Today’s my first day of spring break and I kicked off the week with a hearty breakfast. For this dish, I just put together what I had in my fridge and popped it in the oven. There are potatoes, spinach, mushrooms, onions, cherry tomatoes, crumbled tofu, salt, pepper, and a touch of olive oil. I mixed it all together and baked the dish at 350 degrees for 30 minutes. When the dish was done, I mixed in fresh cubed avocado.
I put together this meal today with what I already had in my fridge. I’m calling it a tofu stew because it sure looks like stew!! Haha.
1 potato, cubed
1/2 cup of sliced onions
2 cloves of minced garlic
8 ounces of tofu, cubed
French Green Beans
1 carrot, sliced
1 cup of vegetable broth
1/2 cup of mushrooms
1/2 cup of water
2 tbs of olive oil
3 tbs of Balsamic vinegar
salt and pepper to taste
1) In a large pan, heat oil in on medium heat.
2) Saute onions until translucent.
3) Add balsamic vinegar, tofu, carrots, potatoes, broth, and water. Cover and cook on medium low heat until potatoes are cooked.
4) Lastly, add mushrooms and green beans and cook for about 3-5 minutes. Season with salt and pepper to taste.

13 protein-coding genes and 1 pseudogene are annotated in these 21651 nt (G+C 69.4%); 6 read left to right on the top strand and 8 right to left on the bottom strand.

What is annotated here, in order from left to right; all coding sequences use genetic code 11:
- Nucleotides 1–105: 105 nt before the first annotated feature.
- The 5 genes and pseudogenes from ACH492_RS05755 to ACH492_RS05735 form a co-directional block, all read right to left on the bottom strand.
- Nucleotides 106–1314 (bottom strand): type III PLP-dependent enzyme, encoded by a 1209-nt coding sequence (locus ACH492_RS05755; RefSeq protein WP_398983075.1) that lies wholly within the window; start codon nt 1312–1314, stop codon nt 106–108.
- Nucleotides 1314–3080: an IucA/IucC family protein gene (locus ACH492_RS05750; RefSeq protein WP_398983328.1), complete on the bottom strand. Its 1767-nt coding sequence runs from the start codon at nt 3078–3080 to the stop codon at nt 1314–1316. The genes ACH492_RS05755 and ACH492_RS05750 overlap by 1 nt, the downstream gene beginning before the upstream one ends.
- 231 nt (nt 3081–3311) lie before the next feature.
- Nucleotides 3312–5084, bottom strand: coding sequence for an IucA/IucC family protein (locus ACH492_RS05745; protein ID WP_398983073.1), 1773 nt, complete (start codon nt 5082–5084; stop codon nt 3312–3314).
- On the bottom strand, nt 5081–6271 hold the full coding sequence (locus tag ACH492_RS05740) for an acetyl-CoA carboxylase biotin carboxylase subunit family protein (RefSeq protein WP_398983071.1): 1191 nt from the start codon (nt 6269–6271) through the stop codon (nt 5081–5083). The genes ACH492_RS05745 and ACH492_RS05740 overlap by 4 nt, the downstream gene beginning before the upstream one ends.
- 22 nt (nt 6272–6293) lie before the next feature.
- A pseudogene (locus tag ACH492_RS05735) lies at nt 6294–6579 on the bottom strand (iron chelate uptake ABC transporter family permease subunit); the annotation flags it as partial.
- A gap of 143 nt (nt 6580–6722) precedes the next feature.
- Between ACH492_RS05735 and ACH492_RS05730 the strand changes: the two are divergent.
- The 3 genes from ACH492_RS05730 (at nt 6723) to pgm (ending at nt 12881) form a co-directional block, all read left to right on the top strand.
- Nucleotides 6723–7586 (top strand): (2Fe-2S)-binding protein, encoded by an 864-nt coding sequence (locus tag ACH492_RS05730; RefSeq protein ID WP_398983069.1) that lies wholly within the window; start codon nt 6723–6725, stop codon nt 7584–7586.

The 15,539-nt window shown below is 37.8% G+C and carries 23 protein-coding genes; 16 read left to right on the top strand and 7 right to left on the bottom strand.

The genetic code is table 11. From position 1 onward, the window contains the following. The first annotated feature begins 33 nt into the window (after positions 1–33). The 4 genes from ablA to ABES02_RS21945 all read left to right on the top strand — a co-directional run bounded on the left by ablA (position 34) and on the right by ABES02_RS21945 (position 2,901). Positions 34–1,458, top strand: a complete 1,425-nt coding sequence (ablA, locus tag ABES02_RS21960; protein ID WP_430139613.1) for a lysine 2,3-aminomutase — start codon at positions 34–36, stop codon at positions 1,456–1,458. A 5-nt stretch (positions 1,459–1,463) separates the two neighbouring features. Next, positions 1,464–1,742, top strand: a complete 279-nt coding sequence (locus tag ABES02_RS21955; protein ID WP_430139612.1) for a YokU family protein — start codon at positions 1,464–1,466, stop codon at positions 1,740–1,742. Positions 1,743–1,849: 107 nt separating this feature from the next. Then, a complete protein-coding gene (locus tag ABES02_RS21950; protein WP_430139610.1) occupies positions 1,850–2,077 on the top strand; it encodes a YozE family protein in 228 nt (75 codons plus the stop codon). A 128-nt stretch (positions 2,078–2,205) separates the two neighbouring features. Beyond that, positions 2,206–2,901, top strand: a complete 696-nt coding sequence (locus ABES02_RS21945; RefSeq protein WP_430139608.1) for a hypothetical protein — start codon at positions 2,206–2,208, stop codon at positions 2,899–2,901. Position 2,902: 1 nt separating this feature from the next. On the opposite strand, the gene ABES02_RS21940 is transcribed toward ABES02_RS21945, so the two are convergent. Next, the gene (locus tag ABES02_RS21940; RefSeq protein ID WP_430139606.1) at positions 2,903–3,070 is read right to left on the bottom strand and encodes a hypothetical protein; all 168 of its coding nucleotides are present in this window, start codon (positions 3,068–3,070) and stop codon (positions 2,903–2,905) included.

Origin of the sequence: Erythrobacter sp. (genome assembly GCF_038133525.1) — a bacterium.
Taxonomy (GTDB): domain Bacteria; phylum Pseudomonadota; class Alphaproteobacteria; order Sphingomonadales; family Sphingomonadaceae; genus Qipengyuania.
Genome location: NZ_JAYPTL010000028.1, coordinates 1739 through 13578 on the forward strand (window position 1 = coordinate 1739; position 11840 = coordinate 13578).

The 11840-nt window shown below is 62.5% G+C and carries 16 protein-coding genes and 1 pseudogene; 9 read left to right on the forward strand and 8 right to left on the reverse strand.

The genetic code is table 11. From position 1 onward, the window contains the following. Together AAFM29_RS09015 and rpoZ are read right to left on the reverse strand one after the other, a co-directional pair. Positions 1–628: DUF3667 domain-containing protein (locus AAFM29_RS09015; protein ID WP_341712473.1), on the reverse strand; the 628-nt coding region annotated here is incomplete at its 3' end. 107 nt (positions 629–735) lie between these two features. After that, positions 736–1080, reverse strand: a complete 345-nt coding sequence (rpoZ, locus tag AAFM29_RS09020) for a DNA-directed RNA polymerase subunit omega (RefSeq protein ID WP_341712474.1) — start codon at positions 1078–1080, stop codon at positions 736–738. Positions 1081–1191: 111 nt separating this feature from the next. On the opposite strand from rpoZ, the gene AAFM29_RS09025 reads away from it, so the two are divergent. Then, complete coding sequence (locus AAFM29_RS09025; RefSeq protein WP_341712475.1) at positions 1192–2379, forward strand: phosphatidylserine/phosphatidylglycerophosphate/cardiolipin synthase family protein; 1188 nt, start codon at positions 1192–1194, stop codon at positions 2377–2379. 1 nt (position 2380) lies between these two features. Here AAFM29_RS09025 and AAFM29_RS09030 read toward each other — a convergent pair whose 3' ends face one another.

as i was sitting in my living room this evening trying to figure out what to cook for dinner, i knew i wanted filipino food, but what????? although adobo is one of the easiest filipino dishes to cook, i haven’t attempted to cook a vegan filipino adobo dish yet just because i wanted to stray away from using “fake chicken” or tofu. i wanted to create something different. so, as i was thinking about what to cook for dinner today, i was like “hey! why don’t i use chickpeas!” i thought of one of my favorite indian dishes, chana masala. if chickpeas work for that dish, i’m sure they’ll work for adobo!!!!
adobo is a popular filipino dish, usually made with chicken and/or pork that is cooked in soy sauce, vinegar, bay leafs, garlic and at times browned in oil (just the way i like it).
when the spanish colonized the philippines in the 1500’s, “they encountered an indigenous cooking process which involved stewing with vinegar, which they then referred to as adobo, which is the Spanish word for seasoning or marinade” (wikipedia). rather than the spanish having an influence on this dish, we had an influence on them.
i really just put this dish together on a whim using my families basic adobo recipe. rather than using chicken or pork, i used a can of chickpeas. i also added potatoes to get a startchy consistency. when most of the liquid evaporated, i added some canola oil and browned it a bit. sorry, i didn’t measure the ingredients and will update this post with the exact measurements of the ingredients.